Bulls ‘n Bears. Goldman Sachs vs. Google

Yesterday, after the close, there were two important news events.  One was bullish and the other bearish.  

The Bullish news:  The SEC, in a decision that is beyond my comprehension, accepted a bribe from allowed Goldman Sachs to settle the case pending against it for the amazingly low price of $550 million.  Does anyone at the SEC understand how many billions of dollars – cash that once belonged to the American taxpayer – was handed to Goldman?  Is there no sense of justice at the SEC?  Is there no sense of decency?

Considering only the settlement with AIG – in which they were paid 100 cents on the dollar for paper worth less than half that amount – makes the SEC settlement look trivial in comparison.  I guess that's because it is trivial. 

This is an amazing coup for the company, and the stock has moved significantly higher in after hours trading, 

Had they been convicted, there is no telling what would have happened.  Surely their chief guy, Lloyd Blankfein would have lost his job.  Now, he is absolved.  Goldman Sachs, the poster company of bad behavior suffers no punishment.  No punishment.  For mere pocket change that get to go on as before.  If convicted, they could have been forced out of business. 

And now there is no admission of wrongdoing.  It's a mockery of fair play.  It's true, the banks own the government.  I thought they only owned Congress.  How naive of me.  They own the SEC and probably the White House as well.

This result from a Democratic administration is incomprehensible.  Even under George W Bush the punishment would have been larger.  Perhaps a round number – one billion dollars – just to make the public believe it was a severe punishment.  This time the SEC didn't even pretend to seek justice.  These people are idiots. 

I've said it before and I'll say it again.  The SEC has too many ignorant lawyers.  It needs people who trade for a living and perhaps some intelligent civilians.  This settlement is a joke.

The bearish news is that Google's earning announcement disappointed Wall Street.  The stock was down sharply in after hours trading.

It will be interesting to see if either of these stocks leads the market in a significant move today, expiration Friday.

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7 Responses to Bulls ‘n Bears. Goldman Sachs vs. Google

  1. Andy 07/16/2010 at 7:59 AM #

    As a borderline conspiracy theorist, I’m becoming more and more aware of the “banks own government” phenomenon. Perhaps I’m over-simplifying, but I don’t think it was just coincidence that the recent market slide was halted and now reversed after the ‘we should double down’ letter that was sent by Goldman to its investors last week. Could this have been a ‘display of power’ that Goldman used to bribe the SEC into giving it a lighter penalty? On an aside, do you recommend any particular banking ETFs?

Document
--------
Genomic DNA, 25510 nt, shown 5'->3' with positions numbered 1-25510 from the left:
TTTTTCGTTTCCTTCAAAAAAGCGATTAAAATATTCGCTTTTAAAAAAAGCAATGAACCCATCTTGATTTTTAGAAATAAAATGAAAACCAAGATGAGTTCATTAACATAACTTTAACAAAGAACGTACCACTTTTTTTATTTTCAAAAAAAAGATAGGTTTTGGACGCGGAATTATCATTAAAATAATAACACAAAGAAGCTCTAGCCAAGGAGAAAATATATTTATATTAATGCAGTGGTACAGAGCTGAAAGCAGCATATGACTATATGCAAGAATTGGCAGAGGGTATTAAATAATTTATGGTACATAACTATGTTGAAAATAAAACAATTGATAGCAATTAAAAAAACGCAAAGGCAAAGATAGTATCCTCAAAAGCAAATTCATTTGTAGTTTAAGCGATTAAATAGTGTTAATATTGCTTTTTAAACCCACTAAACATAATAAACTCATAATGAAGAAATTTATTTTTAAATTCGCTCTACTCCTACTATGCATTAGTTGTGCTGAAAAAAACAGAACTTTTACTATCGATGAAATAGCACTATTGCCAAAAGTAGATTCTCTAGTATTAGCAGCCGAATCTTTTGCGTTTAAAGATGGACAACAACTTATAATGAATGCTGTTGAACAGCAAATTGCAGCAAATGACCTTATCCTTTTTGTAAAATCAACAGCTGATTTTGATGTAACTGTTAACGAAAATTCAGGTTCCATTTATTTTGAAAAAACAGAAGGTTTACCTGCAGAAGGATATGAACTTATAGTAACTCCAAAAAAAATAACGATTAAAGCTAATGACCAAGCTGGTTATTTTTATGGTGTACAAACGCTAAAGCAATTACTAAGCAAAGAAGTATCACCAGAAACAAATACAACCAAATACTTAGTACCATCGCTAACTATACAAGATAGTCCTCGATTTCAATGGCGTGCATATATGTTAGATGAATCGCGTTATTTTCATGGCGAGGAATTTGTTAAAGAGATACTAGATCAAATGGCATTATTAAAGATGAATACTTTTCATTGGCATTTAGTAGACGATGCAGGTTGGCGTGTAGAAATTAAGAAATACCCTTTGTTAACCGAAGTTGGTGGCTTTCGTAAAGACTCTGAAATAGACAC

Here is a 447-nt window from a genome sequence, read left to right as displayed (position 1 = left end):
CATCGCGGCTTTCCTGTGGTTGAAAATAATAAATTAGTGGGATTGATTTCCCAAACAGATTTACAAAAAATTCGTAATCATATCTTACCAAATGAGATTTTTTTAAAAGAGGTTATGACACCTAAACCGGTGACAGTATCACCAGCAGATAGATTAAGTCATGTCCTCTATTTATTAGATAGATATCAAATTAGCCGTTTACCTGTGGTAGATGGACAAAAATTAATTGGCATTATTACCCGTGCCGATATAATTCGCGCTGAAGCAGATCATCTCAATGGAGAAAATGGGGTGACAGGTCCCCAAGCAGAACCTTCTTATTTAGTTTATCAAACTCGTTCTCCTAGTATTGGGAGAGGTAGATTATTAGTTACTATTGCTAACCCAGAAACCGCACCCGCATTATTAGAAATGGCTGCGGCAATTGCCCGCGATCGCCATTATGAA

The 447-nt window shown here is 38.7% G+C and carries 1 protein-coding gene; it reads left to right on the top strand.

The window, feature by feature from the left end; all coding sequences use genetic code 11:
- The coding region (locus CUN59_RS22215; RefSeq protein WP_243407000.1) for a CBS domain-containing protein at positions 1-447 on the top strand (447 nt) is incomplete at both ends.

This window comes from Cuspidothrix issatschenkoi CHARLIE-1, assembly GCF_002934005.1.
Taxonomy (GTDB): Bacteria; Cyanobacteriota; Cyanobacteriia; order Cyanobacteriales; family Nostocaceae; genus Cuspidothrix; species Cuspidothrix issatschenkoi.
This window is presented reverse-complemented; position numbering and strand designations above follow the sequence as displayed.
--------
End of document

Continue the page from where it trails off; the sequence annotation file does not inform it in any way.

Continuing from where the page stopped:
I was also wondering how many hours or how many times a day you spend watching the market/managing your trades. When I have spreads that are getting relatively close to expiration I find myself logging in almost every hour… but I feel this is far from efficient. Do you have a daily routine, or does it depend on the ‘time of the month’?

  2. Mark Wolfinger 07/16/2010 at 8:11 AM #

    Andy,
    Interesting conspiracy theory. I think government acts too slowly and inefficiently for your scenario to have validity. Too many people would have to know and the story would leak.
    I never recommend anything. I don’t even pay attention to stocks and ETFs. Just follow RUT. Amazing isn’t it. This is not how a trader is supposed to work. However, these days I am far more of a writer than trader.
    My computer is on all day and I sit in front of it – probably >12 hours per day. All I do is via computer – blogging, writing, etc. I watch the markets often – but because I have smaller positions these days (just when the trades are going very well), I only check in looking for new opportunities. Probably twice per hour.
    But when looking for new trades, I may spend a solid hour.
    Not in any trouble, not paying a lot of attention to current positions. But I do enter exit orders every day. When I had a much larger portfolio, I watched constantly.

  3. Jesse 07/16/2010 at 9:02 PM #

    There’s always fraud exists inside the investment banks as described in Frank Partnoy’s book “FIASCO”. I just don’t know why there’s still so many investors like insurance cos, pension funds etc doing businesses with those investment houses? That’s why I always stay away from any fund investments, after all, it’s better to rely on one’s own judgment than putting one’s hard earned money to those so-called professionals!

  4. Mark Wolfinger 07/17/2010 at 12:25 AM #

    Hi Jesse,
    The reason is that far too many people are financially illiterate and not only cannot possibility handle their own investments, the bank and fund managers spend big bucks attracting innocent investors.

  5. steve 07/17/2010 at 9:57 AM #

    The SEC is just like all the other “regulatory agencies”, utilities, insurance, FDA etc. They are staffed with flacks from the industry the agency is supposed to “oversee.”
    These agencies are designed to make the public believe that someone is really watching out for them, like a “cop on the beat!” When in reality, these agencies help protect the major players from competition and preserve their privilege.

  6. Mark Wolfinger 07/17/2010 at 10:50 AM #

    This administration promised more and I was counting on that to happen.

  7. Donald W. 07/18/2010 at 8:35 PM #

    Yes, well I put my trust and faith in the Republican administration. What a nightmare that turned out to be.